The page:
ROME — In Italy, a person’s support for — or opposition to — Pope Francis has a stronger connection to their political affiliation or worldview than to their faith, a recent survey concluded.
A poll conducted by SWG, an Italian firm that monitors public opinion, showed that of the 800 adults surveyed in Italy, a significant number of people identifying as “traditionalist” Catholics supported the pope while the majority of those who opposed the pope were people who affiliated themselves with center-right political parties.
The results of the poll, conducted Oct. 28-30, were published on www.swg.it in early November as part of the organization’s weekly “radar” reports.
The majority of respondents identified themselves either as non-Catholics or non-practicing Catholics at 29 percent and 35 percent, respectively, while 25 percent of those surveyed identified themselves as “traditionalist” Catholics and 11 percent described themselves as “progressive” Catholics.
Those surveyed were asked how strongly they agreed or disagreed with a number of statements about Pope Francis and his impact on the church and the world.
One statement, “Pope Francis is trying to change the church, but many within (the church) oppose his initiatives” resulted in 83 percent of respondents agreeing and 17 percent disagreeing; almost all (98 percent) of the 88 “progressive” Catholics surveyed agreed.
The majority of all respondents (between 60 percent and 76 percent) agreed with such statements as Pope Francis’s teachings are meant for everyone, including people of no faith; he is “faithfully interpreting the Gospel”; his positions are closer to those who are not part of the church than to active Catholics; and “he is removing power from the Roman Curia.”
The two statements close to three-quarters of all respondents disagreed with were: Pope Francis is distorting or “misinterpreting church teaching” and “he is destroying the church.” Of those who did agree with those two statements, the most cohesive group was people identifying themselves as “traditionalists.” About 40 percent of self-proclaimed traditionalists agreed with the statements.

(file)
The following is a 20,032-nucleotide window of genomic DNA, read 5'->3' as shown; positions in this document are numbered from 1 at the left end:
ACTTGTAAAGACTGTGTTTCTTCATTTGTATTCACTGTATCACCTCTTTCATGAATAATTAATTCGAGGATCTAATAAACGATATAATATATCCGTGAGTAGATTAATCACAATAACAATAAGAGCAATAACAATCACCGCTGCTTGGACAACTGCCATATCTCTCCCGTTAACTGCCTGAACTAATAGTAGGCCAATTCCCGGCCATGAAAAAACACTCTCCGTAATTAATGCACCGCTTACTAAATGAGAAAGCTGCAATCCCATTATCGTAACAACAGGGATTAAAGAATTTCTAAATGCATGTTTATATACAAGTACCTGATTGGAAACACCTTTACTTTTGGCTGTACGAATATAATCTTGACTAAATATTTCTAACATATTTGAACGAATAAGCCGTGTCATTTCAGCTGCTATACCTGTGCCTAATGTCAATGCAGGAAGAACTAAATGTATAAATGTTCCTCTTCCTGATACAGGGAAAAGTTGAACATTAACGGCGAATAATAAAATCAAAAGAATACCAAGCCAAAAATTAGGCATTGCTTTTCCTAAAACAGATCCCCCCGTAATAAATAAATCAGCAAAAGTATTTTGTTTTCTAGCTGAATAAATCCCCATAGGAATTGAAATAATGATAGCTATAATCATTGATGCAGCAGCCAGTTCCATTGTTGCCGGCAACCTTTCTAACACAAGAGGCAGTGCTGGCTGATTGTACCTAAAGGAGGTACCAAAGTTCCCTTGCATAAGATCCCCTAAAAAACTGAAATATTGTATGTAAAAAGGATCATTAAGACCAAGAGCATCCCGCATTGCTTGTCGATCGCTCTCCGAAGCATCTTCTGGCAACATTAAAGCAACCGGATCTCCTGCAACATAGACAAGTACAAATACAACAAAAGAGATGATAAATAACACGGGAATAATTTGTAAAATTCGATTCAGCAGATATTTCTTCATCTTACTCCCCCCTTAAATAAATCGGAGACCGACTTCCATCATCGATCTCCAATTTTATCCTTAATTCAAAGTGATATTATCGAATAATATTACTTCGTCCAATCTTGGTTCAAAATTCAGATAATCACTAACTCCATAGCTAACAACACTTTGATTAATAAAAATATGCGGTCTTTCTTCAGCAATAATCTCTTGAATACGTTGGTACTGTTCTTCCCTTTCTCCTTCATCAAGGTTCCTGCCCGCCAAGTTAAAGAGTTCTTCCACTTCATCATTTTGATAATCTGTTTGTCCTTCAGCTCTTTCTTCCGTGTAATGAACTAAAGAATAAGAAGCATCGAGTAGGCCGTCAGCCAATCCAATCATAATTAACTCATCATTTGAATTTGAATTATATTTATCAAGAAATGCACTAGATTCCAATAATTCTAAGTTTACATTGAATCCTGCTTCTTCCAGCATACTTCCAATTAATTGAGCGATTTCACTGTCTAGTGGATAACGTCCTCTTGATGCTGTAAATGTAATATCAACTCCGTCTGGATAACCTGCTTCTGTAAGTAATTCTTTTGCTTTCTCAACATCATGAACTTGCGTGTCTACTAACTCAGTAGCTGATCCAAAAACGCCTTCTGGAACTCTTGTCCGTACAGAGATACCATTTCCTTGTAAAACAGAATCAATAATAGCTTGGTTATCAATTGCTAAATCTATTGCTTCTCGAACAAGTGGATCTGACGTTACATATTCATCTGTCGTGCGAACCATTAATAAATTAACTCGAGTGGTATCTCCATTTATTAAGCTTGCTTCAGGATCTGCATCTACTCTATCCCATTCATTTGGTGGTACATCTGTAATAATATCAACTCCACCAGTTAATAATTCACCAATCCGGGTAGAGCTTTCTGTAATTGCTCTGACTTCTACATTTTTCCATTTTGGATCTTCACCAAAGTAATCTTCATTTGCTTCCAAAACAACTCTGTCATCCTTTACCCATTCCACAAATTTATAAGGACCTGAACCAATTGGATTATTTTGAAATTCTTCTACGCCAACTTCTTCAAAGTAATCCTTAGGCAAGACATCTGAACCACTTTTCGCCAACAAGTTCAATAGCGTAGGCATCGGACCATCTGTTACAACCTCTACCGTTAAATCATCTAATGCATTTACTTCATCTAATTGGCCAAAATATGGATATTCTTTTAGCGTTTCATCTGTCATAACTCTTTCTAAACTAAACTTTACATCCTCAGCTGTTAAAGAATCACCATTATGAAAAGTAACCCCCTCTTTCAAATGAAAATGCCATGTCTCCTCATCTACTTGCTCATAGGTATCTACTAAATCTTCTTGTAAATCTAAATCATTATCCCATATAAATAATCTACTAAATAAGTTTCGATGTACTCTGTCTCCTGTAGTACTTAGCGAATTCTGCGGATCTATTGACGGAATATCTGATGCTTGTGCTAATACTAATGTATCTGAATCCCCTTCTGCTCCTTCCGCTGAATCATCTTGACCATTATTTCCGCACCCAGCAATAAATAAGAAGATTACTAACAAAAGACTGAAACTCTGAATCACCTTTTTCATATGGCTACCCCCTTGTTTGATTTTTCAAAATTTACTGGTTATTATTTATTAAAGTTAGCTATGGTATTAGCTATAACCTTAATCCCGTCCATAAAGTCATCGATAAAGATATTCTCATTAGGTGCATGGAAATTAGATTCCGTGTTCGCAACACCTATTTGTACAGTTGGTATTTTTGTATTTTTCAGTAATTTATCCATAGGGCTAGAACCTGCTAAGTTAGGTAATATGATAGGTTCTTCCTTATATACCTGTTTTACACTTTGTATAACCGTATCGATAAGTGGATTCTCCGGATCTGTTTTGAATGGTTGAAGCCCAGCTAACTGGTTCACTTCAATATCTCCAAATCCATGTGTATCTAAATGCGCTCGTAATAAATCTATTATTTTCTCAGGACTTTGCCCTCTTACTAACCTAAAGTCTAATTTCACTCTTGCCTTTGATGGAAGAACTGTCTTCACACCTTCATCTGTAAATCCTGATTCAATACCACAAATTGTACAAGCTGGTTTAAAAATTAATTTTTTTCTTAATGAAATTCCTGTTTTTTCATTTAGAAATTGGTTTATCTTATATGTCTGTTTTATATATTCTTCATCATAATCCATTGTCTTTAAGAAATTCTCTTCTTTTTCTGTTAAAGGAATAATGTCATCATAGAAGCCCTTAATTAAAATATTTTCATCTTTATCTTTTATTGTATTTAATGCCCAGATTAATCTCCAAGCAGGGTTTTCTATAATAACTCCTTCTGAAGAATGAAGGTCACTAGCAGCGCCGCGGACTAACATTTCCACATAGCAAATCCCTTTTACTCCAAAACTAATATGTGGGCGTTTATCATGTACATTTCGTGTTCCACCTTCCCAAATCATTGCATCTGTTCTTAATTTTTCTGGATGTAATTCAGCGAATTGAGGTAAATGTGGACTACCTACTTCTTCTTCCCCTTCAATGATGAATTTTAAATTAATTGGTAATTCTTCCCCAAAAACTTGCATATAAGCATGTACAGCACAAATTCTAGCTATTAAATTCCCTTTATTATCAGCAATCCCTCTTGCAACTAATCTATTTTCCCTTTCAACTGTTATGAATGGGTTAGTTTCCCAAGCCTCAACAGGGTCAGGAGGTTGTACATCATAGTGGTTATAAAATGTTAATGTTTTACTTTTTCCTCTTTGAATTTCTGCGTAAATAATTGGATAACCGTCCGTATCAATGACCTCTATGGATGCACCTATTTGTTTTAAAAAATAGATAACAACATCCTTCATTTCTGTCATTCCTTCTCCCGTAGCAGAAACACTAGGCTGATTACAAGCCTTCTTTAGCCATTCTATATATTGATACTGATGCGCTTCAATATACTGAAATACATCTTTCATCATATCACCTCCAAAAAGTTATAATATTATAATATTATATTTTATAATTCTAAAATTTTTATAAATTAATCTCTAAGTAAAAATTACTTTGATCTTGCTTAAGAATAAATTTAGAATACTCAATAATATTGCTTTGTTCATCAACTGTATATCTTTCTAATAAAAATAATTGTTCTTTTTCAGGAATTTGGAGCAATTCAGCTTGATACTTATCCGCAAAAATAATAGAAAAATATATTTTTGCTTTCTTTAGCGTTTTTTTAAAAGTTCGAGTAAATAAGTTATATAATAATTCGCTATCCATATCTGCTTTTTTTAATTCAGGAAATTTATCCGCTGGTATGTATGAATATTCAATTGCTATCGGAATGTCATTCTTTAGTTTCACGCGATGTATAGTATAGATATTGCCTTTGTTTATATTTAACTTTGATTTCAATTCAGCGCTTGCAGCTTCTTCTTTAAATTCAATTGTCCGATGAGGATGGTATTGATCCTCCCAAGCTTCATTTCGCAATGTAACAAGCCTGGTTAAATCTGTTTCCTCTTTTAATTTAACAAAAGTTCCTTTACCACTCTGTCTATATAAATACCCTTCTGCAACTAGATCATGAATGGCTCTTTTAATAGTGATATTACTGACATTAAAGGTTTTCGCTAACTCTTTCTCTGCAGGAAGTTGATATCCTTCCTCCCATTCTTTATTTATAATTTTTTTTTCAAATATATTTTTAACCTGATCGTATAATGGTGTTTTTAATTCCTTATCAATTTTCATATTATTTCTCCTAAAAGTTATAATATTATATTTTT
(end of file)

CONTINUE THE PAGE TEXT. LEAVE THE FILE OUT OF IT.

When it came to the pope’s position on the environment, financial reform at the Vatican and combatting child sex abuse, on average, 75 percent of all respondents agreed the pope was having a positive impact.
On abortion, 55 percent of respondents agreed and 45 percent disagreed with the statement that “Pope Francis continues to have a backward” or conservative position, with non-Catholics being the most cohesive group — 64 percent of them agreed with the statement.
The majority of respondents (64 percent and 69 percent, respectively) disagreed with the statements: “Pope Francis cares too much about social issues and too little about the care of souls,” and “Pope Francis’s openness toward homosexuals is unacceptable.” Among those who identified as “traditionalist,” 52 percent agreed with the first statement and 46 percent agreed with the second.
The survey also looked at respondents’ gender and political and religious affiliation in relation to whether they considered themselves as someone who “opposed” or supported the pope or were “in the middle,” having no consistent or uniform opinion making them completely pro or con.
Only 14 percent of respondents considered themselves fully “opposed” to the pope, believing he was betraying church teaching, destroying the church or not faithfully interpreting the Gospel.
Of this minority, 59 percent were men and 58 percent identified themselves politically as center-right. In addition, 35 percent said they were “traditionalist” Catholics, 33 percent were non-Catholics, 28 percent said they were nonpracticing Catholics and 4 percent described themselves as “progressive” Catholics.
The majority of those surveyed — 52 percent — said they supported the pope and believed he was faithfully interpreting the Gospel. Of these supporters, the majority, 53 percent, were women. Politically, 37 percent of the group said they were center-left or part of an anti-establishment populist movement, while 19 percent affiliated themselves with the center-right.
Of the supporters, 14 percent said they were “progressive” Catholics, 21 percent described themselves as “traditionalist” Catholics, 28 percent said they were non-Catholics, and 37 percent said they were nonpracticing Catholics.